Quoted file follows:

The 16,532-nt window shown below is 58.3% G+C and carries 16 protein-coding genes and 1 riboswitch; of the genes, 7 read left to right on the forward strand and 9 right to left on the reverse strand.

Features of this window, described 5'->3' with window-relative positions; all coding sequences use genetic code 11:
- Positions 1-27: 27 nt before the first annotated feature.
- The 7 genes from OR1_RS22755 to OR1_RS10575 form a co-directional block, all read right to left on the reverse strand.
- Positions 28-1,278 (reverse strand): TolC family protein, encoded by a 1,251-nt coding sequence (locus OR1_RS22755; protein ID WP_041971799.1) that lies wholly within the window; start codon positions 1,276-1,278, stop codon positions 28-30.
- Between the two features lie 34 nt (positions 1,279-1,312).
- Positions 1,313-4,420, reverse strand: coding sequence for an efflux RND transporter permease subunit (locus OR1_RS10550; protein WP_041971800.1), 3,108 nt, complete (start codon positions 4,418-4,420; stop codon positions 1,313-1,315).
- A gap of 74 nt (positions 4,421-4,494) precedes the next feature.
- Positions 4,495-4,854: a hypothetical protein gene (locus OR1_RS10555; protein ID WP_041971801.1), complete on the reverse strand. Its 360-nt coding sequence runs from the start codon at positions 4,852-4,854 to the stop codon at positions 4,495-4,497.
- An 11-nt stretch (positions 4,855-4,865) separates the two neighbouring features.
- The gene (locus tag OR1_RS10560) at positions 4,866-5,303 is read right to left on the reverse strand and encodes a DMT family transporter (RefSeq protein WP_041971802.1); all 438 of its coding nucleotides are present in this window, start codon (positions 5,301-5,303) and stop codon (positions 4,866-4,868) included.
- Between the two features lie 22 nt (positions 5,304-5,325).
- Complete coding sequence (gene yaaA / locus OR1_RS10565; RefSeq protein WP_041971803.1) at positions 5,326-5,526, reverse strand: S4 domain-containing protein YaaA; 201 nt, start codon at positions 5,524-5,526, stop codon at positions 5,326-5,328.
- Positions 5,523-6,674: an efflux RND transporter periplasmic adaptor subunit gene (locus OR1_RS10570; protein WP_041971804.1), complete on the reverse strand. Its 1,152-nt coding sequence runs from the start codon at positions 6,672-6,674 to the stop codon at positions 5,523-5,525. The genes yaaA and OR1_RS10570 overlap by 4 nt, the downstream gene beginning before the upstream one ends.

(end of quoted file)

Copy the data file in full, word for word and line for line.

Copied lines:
The 16,532-nt window shown below is 58.3% G+C and carries 16 protein-coding genes and 1 riboswitch; of the genes, 7 read left to right on the forward strand and 9 right to left on the reverse strand.

Features of this window, described 5'->3' with window-relative positions; all coding sequences use genetic code 11:
- Positions 1-27: 27 nt before the first annotated feature.
- The 7 genes from OR1_RS22755 to OR1_RS10575 form a co-directional block, all read right to left on the reverse strand.
- Positions 28-1,278 (reverse strand): TolC family protein, encoded by a 1,251-nt coding sequence (locus OR1_RS22755; protein ID WP_041971799.1) that lies wholly within the window; start codon positions 1,276-1,278, stop codon positions 28-30.
- Between the two features lie 34 nt (positions 1,279-1,312).
- Positions 1,313-4,420, reverse strand: coding sequence for an efflux RND transporter permease subunit (locus OR1_RS10550; protein WP_041971800.1), 3,108 nt, complete (start codon positions 4,418-4,420; stop codon positions 1,313-1,315).
- A gap of 74 nt (positions 4,421-4,494) precedes the next feature.
- Positions 4,495-4,854: a hypothetical protein gene (locus OR1_RS10555; protein ID WP_041971801.1), complete on the reverse strand. Its 360-nt coding sequence runs from the start codon at positions 4,852-4,854 to the stop codon at positions 4,495-4,497.
- An 11-nt stretch (positions 4,855-4,865) separates the two neighbouring features.
- The gene (locus tag OR1_RS10560) at positions 4,866-5,303 is read right to left on the reverse strand and encodes a DMT family transporter (RefSeq protein WP_041971802.1); all 438 of its coding nucleotides are present in this window, start codon (positions 5,301-5,303) and stop codon (positions 4,866-4,868) included.
- Between the two features lie 22 nt (positions 5,304-5,325).
- Complete coding sequence (gene yaaA / locus OR1_RS10565; RefSeq protein WP_041971803.1) at positions 5,326-5,526, reverse strand: S4 domain-containing protein YaaA; 201 nt, start codon at positions 5,524-5,526, stop codon at positions 5,326-5,328.
- Positions 5,523-6,674: an efflux RND transporter periplasmic adaptor subunit gene (locus OR1_RS10570; protein WP_041971804.1), complete on the reverse strand. Its 1,152-nt coding sequence runs from the start codon at positions 6,672-6,674 to the stop codon at positions 5,523-5,525. The genes yaaA and OR1_RS10570 overlap by 4 nt, the downstream gene beginning before the upstream one ends.